JudgeCaption: Los Angeles Superior Court Judge Robin Miller Sloan  and her husband Michael Sloan check out the “New Birth of Freedom” exhibit at the Fullerton Arboretum. She is the granddaughter of L.A. Superior Court Judge Loren Miller, one of the civil rights leaders featured in the exhibit. “Civil rights and equal rights for all people was absolutely his passion,” Miller Sloan said about her grandfather. Photos by Karen TapiaDownload Photo

Bringing the Past to Life: A University Initiative

Roots of Equality

COPH Exhibit Examines Civil War and Civil Rights History

AMERICA’S CIVIL WAR began when Fort Sumter fell 150 years ago. A century later, the freedom rides for civil rights began.

“In putting these two eras in conversation with each other, we find common themes: the quests for freedom, equality and social justice,” said Benjamin Cawthra, assistant professor of history, associate director of the university’s Center for Oral and Public History, and project director of “New Birth of Freedom: Civil War to Civil Rights in California,” a free, public exhibit on display at the Fullerton Arboretum’s Orange County Agricultural and Nikkei Heritage Museum. “We locate our stories in California not only because we live here but to underscore the national dimensions of the Civil War and civil rights eras.”

Civil War uniformCaption: Hundreds of visitors have toured the exhibit featuring California’s role in the Civil War and Civil rights movement. Photo by Karen TapiaDownload Photo

When President Abraham Lincoln called for a new birth of freedom at Gettysburg in 1863, “he was looking for some kind of meaning in the carnage of war,” Cawthra said. “He hoped that something noble could emerge from ruin. But the new birth of which Lincoln spoke is an ongoing process, incomplete in his own era. A century later, Americans worked to make good on the promise of freedom and equality in the Civil Rights Movement. And 50 more years down the road, we continue to face the challenges posed by America’s highest, yet not fully realized, ideals. We hope that our exhibition inspires visitors to consider how they can contribute to that ongoing new birth of freedom.”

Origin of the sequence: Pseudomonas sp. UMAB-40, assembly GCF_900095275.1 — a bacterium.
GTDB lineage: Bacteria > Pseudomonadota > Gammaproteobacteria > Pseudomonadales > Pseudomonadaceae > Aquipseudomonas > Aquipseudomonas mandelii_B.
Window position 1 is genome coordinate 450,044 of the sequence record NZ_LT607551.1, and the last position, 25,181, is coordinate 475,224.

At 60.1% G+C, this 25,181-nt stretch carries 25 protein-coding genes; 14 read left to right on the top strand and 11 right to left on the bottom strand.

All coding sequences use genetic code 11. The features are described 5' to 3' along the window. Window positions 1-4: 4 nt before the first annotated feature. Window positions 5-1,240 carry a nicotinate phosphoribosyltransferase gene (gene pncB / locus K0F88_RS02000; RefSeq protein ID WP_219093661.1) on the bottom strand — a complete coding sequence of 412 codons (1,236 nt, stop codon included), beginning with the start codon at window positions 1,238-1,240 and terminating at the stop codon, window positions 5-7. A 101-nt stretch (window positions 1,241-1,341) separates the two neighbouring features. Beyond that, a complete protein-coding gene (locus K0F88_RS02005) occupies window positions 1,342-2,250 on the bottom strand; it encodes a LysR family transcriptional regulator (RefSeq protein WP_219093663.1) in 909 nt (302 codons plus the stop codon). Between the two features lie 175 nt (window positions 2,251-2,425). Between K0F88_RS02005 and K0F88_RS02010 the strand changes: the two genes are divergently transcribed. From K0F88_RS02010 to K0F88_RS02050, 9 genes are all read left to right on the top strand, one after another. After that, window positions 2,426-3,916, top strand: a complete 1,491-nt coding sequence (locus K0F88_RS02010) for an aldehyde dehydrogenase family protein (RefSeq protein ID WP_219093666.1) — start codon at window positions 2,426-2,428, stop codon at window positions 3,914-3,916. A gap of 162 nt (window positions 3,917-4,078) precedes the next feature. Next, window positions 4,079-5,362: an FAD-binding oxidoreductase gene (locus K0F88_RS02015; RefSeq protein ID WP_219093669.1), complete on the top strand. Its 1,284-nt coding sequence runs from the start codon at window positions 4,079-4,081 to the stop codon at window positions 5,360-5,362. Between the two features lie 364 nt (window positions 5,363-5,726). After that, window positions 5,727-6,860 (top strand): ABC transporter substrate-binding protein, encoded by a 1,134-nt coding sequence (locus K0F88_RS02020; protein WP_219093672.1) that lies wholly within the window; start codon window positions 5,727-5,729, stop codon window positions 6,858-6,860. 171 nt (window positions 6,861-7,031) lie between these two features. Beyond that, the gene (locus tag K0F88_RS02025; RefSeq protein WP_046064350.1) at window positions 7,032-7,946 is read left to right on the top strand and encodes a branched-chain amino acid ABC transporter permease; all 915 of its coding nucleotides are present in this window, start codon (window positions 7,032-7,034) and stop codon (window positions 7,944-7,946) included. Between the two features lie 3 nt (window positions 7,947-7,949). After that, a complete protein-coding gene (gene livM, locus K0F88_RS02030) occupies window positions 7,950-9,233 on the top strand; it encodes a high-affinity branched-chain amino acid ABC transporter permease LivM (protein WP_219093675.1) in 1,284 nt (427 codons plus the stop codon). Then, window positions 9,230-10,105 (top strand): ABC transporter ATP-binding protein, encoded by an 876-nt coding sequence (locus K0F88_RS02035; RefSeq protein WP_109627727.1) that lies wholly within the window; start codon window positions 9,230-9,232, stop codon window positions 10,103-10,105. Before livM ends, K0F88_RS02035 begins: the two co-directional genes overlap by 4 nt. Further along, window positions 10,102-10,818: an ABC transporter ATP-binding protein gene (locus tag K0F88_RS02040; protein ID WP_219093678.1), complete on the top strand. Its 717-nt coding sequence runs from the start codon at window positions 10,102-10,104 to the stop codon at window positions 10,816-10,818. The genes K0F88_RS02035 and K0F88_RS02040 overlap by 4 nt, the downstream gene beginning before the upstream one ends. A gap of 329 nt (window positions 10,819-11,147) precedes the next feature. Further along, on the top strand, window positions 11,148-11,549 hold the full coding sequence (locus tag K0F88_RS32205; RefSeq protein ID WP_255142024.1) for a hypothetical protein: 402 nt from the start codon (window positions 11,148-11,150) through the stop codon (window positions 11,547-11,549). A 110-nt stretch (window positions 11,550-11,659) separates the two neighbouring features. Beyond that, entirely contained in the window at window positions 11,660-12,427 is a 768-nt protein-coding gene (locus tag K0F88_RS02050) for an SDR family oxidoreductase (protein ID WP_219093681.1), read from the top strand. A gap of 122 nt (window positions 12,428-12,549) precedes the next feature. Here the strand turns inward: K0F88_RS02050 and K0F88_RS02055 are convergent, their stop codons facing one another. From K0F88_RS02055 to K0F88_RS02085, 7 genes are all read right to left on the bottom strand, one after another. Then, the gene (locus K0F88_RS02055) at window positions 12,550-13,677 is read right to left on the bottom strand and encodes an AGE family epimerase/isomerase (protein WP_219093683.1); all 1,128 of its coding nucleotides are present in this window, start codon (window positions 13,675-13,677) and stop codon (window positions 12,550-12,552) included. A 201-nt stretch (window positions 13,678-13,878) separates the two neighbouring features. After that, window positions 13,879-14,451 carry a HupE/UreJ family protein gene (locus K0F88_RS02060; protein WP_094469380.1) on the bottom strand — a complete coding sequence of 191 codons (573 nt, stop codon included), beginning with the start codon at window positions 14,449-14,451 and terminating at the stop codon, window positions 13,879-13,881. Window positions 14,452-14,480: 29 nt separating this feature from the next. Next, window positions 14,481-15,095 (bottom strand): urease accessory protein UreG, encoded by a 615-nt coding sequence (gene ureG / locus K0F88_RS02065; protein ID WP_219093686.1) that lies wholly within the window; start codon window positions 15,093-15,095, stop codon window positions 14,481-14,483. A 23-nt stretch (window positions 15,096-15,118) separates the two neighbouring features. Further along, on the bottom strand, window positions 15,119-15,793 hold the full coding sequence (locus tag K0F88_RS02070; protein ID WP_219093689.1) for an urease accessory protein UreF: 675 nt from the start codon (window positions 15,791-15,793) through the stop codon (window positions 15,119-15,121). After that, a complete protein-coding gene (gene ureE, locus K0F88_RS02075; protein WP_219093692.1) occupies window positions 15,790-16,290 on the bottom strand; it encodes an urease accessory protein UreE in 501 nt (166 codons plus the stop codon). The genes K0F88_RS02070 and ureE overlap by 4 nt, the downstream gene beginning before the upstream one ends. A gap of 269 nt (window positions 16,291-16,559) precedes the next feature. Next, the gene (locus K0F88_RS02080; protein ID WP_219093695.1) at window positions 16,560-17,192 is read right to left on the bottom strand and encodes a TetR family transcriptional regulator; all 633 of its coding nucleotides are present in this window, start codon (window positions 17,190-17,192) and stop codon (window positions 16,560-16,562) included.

singersCaption: Stan L. Breckenridge and Ki Johnson sang “Go Down Moses” and a medley of freedom songs from the Civil War era during the exhibit’s opening ceremony. Photo by Karen TapiaDownload Photo

Hundreds of visitors attended the exhibit’s opening night ceremony in April, at which students recited excerpts from oral histories and 19th- and 20th-century documents. Curators Michelle Antenesse and Bethany Girod, who both completed their master's degrees in history this year, spoke about creating the exhibit, which is being sponsored by the university’s Center for Oral and Public History. And musician Stan L. Breckenridge, Afro-ethnic studies lecturer, and singer Ki Johnson sang “Go Down Moses” and a medley of freedom songs from the Civil War era.

“I basically grew up in Fullerton my whole life, and call me ignorant, but I had very little knowledge surrounding the segregation and discrimination issues that Orange County faced,” Girod said. “After doing some preliminary research, I chose to do this exhibition for my master’s project because I knew it would take me out of my comfort zone. It would be a great experience for me and a project geared most toward my career goals as a public historian.”

Rusty Kennedy and Judge AguirreCaption: Rusty Kennedy, left, and Orange County Superior Court Judge Frederick P. Aguirre greet each other during a tour of the exhibit at the Fullerton Arboretum. Photo by Karen TapiaDownload Photo

Girod said she included the oral history of Dorothy Mulkey because of her battle against housing discrimination in Santa Ana. Mulkey and her husband, denied housing because of their race, filed a lawsuit that eventually reached the U.S. Supreme Court.

“After finding out she and her husband, Lincoln, were being discriminated against while trying to rent an apartment,” Girod said, “she says in her oral history: ‘How did that make me feel? I felt very angry. How dare they do that? They were renting to people just like them, which I was not, except if you cut me my blood will run as red as theirs. So, they had no right to refuse rental to us based upon the fact that we were a different color.

“‘I had given the military three years of my life, and my husband had given them five. So, I guess I had a problem with a country that would allow you, a young girl, to go in at 18-and-a-half to serve in the military, and yet, when I come out, I can’t find a suitable place to live. I had a real problem with that.’”

To have oral histories like Mulkey’s in the exhibit, “adds a personal, meaningful and often powerful connection,” Girod said.

Added Antenesse: “I hope that our exhibit is thought-provoking and makes people consider concepts like freedom, equality and citizenship, and consider what those ideas have meant throughout our history. The exhibit pays tribute to those who were brought to a place where they should have been free, but instead were held in bondage. It honors those who fought for their own freedom, who fought for the freedom of others, who fought for equal education, for equal justice, for liberty, for a new birth of freedom.”

Bernal familyCaption: The “New Birth of Freedom” exhibit at the Arboretum features a wall with information about the case that desegregated public schools in Orange County. Photo by Karen TapiaDownload Photo

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